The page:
Dollar General Is Luring Shoppers From Dollar Tree With These Major Changes
The company is trying to win the war over dollar store customers.
You've got two major options when it comes to dollar stores: Dollar General and Dollar Tree. (There's also Family Dollar, which the latter has owned since a merger in 2015.) These retailers have been competing for customers for years, but the competition is getting fiercer now that Dollar Tree has moved away from its traditional $1 pricing structure to higher prices more in line with Dollar General's typical price point. But Dollar General isn't letting a rival move into its space without making some changes of its own. Read on to find out what changes Dollar General is making to lure shoppers from Dollar Tree.
Dollar Tree angered shoppers by raising prices in 2021.
Last year, Dollar Tree made a decision that quickly caused backlash from even its most loyal customers. The company announced in Nov. 2021 that it would be raising the prices of a majority of its products to $1.25 by the first quarter of 2022 after testing higher prices at some stores. "For 35 years, Dollar Tree has managed through inflationary periods to maintain the everything-for-one-dollar philosophy that distinguished Dollar Tree and made it one of the most successful retail concepts for three decades," the discount chain said in its announcement.
"However … the company believes this is the appropriate time to shift away from the constraints of the $1.00 price point," Dollar Tree coninuted. But despite the company saying it had received positive customer feedback at the stores it tested higher prices in, the decision did not sit well with all shoppers. Some customers even said that they were "sick to [their] stomach" over the price change, CNN reported.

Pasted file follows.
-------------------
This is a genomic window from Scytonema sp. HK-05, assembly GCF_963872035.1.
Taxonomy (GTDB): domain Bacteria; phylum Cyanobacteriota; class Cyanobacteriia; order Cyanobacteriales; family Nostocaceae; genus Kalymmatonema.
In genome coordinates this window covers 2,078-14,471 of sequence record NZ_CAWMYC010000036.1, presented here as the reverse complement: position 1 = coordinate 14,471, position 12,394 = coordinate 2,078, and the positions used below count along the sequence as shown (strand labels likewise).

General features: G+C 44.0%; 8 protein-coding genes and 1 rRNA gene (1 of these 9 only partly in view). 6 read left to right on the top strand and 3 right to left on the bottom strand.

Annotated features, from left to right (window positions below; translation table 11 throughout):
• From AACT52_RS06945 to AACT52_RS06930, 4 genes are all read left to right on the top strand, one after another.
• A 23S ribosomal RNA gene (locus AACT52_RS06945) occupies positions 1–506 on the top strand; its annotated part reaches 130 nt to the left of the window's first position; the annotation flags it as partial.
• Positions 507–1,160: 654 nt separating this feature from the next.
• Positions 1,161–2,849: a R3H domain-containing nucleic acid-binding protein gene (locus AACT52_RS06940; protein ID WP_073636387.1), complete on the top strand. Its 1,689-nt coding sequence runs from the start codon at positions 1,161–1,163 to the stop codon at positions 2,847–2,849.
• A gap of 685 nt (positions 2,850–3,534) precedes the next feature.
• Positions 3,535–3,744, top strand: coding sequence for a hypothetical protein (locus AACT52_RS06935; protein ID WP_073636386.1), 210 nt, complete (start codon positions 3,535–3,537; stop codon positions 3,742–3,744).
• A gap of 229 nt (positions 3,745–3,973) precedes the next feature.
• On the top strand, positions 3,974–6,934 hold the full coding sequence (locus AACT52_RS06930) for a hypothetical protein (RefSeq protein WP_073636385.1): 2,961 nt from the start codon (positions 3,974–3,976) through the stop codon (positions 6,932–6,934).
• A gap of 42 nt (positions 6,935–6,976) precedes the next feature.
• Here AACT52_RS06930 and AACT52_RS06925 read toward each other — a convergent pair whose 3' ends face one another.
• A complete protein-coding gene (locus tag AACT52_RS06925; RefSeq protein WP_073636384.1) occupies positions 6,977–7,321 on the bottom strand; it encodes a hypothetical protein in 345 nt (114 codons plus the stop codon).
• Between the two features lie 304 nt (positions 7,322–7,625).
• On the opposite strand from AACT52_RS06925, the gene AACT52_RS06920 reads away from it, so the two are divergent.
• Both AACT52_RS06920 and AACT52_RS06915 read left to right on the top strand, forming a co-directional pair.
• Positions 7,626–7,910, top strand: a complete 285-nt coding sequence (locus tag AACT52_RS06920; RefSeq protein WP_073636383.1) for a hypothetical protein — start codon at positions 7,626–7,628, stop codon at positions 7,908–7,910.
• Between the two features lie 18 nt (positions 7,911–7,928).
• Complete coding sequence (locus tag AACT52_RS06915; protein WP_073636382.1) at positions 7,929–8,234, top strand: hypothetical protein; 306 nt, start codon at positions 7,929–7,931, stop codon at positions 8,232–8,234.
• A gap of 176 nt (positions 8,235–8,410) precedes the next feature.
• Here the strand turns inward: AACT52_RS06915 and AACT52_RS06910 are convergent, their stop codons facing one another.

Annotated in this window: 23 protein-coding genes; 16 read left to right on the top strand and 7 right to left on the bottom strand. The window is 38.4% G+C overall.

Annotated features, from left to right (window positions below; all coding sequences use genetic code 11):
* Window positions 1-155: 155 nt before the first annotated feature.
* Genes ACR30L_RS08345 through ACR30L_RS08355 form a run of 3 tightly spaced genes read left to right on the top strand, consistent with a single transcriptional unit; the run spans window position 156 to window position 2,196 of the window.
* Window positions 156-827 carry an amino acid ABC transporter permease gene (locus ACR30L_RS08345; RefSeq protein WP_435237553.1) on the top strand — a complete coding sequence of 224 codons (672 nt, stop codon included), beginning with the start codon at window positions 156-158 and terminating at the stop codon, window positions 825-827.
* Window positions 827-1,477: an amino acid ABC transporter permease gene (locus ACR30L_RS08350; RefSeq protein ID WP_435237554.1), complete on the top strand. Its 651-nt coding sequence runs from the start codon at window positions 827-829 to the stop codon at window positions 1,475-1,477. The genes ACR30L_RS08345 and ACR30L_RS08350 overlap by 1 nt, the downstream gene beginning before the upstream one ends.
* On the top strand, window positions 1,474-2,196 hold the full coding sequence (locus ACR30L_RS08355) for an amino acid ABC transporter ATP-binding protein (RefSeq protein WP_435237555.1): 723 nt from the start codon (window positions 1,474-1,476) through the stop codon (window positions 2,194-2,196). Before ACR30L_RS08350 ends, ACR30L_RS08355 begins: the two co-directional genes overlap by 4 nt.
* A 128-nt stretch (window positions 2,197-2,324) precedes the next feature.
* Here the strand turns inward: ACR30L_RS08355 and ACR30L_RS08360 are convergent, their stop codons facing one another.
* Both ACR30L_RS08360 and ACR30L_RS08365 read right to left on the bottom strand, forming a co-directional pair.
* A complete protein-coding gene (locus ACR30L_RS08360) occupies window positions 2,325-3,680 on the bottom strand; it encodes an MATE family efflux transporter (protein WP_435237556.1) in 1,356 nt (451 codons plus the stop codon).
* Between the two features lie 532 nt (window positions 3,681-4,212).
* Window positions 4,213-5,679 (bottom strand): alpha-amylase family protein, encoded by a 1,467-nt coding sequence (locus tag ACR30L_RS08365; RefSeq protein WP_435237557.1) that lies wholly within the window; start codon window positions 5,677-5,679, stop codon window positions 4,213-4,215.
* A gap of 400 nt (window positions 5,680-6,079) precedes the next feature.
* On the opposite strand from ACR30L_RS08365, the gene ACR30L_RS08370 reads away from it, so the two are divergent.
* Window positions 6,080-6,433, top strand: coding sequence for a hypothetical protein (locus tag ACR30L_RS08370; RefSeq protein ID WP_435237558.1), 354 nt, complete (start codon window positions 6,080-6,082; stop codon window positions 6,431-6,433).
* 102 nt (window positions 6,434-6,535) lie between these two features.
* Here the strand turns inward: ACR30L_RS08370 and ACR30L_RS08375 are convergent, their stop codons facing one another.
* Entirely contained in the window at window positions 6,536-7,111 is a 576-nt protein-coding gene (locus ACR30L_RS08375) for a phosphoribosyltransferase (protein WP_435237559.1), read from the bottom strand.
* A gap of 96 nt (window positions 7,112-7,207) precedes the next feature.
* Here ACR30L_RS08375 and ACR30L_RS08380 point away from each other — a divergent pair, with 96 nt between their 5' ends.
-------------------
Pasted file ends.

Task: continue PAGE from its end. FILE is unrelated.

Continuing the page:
Now Dollar General is working to highlight more of its $1 offerings.
Dollar General, on the other hand, has always had a wide range of prices for shoppers, with some products far surpassing $1. But in light of Dollar Tree upsetting many of its customers, Dollar General is now working to try to attract those shoppers. The latter is advertising its $1 prices to shoppers in an effort to try to "take Dollar Tree shoppers" and position itself as the lower cost option, Michael Montani, an analyst for investment bank company Evercore, told ABC-affiliate KAKE in Wichita, Kansas.
According to the news outlet, Dollar General has been making changes in its stores to put more of its $1 products in prime positions throughout the area. The company is also adding more signs to highlight that low price.
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Dollar General might also increase the number of $1 products it sells.
Dollar General executives have talked candidly about these changes. "We've actually leaned into our $1 price point," CEO Todd Vasos confirmed on a call with analysts March 13, per KAKE. The company is "really pushing that [$1] side of the business because I think our customers will need us even more there," he added.
According to KAKE, Dollar General said it is also considering increasing its assortment of $1 products. Vasos said offering $1 items can help its main customer base—many of whom have fixed incomes and tend to run out of money at the end of the month. Its lower priced products will help "round out [a customer's] month," he said.
Dollar General said it's hoping certain trends will convince more shoppers to stop at its stores.
Vasos didn't speak to the company's rivalry with Dollar Tree, but he did note that Dollar General is hoping it can pull in more customers with these changes—especially as shoppers are struggling even more right now due to higher gas prices and inflation. "Tougher times for the consumer normally means that she needs us more," Vasos said.
According to KAKE, Dollar General has 18,000 U.S. stores, including some in areas where it's the only store around. The company said that this is likely to work in its favor amid rising gas prices. Dollar General believes customers will drive less and shop closer to home, resulting in bypassing higher-priced stores and trading down to shop at its locations, especially with more $1 products available.